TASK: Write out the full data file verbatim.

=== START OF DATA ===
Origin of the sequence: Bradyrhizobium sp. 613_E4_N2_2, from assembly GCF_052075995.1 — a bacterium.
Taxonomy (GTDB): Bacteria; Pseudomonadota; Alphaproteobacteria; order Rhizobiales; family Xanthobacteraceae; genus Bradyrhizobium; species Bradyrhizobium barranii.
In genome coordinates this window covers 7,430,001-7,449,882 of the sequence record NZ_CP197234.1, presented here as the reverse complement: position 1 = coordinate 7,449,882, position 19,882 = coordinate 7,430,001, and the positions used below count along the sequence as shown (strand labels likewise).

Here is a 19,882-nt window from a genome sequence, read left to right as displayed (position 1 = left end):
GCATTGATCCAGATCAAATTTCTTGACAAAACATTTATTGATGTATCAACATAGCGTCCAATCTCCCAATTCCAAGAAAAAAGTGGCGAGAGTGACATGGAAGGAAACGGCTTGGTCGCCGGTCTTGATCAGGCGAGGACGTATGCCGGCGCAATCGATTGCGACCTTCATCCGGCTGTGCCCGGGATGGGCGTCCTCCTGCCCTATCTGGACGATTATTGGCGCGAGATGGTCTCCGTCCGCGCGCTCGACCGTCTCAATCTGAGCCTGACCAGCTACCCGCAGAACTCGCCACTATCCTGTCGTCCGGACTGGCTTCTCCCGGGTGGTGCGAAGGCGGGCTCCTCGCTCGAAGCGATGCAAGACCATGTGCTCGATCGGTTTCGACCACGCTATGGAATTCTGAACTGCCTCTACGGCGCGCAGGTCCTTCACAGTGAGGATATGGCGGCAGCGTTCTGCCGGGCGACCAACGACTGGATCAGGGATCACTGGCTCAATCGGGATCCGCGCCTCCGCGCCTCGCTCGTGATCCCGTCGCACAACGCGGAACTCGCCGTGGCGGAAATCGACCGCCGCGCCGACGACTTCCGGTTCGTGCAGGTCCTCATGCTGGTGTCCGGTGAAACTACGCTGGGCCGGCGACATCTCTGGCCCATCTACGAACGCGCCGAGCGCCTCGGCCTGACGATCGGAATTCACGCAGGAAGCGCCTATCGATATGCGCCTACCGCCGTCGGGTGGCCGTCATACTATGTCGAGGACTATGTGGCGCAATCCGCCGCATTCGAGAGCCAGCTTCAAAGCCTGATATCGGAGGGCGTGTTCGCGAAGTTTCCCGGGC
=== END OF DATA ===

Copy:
Origin of the sequence: Bradyrhizobium sp. 613_E4_N2_2, from assembly GCF_052075995.1 — a bacterium.
Taxonomy (GTDB): Bacteria; Pseudomonadota; Alphaproteobacteria; order Rhizobiales; family Xanthobacteraceae; genus Bradyrhizobium; species Bradyrhizobium barranii.
In genome coordinates this window covers 7,430,001-7,449,882 of the sequence record NZ_CP197234.1, presented here as the reverse complement: position 1 = coordinate 7,449,882, position 19,882 = coordinate 7,430,001, and the positions used below count along the sequence as shown (strand labels likewise).

Here is a 19,882-nt window from a genome sequence, read left to right as displayed (position 1 = left end):
GCATTGATCCAGATCAAATTTCTTGACAAAACATTTATTGATGTATCAACATAGCGTCCAATCTCCCAATTCCAAGAAAAAAGTGGCGAGAGTGACATGGAAGGAAACGGCTTGGTCGCCGGTCTTGATCAGGCGAGGACGTATGCCGGCGCAATCGATTGCGACCTTCATCCGGCTGTGCCCGGGATGGGCGTCCTCCTGCCCTATCTGGACGATTATTGGCGCGAGATGGTCTCCGTCCGCGCGCTCGACCGTCTCAATCTGAGCCTGACCAGCTACCCGCAGAACTCGCCACTATCCTGTCGTCCGGACTGGCTTCTCCCGGGTGGTGCGAAGGCGGGCTCCTCGCTCGAAGCGATGCAAGACCATGTGCTCGATCGGTTTCGACCACGCTATGGAATTCTGAACTGCCTCTACGGCGCGCAGGTCCTTCACAGTGAGGATATGGCGGCAGCGTTCTGCCGGGCGACCAACGACTGGATCAGGGATCACTGGCTCAATCGGGATCCGCGCCTCCGCGCCTCGCTCGTGATCCCGTCGCACAACGCGGAACTCGCCGTGGCGGAAATCGACCGCCGCGCCGACGACTTCCGGTTCGTGCAGGTCCTCATGCTGGTGTCCGGTGAAACTACGCTGGGCCGGCGACATCTCTGGCCCATCTACGAACGCGCCGAGCGCCTCGGCCTGACGATCGGAATTCACGCAGGAAGCGCCTATCGATATGCGCCTACCGCCGTCGGGTGGCCGTCATACTATGTCGAGGACTATGTGGCGCAATCCGCCGCATTCGAGAGCCAGCTTCAAAGCCTGATATCGGAGGGCGTGTTCGCGAAGTTTCCCGGGC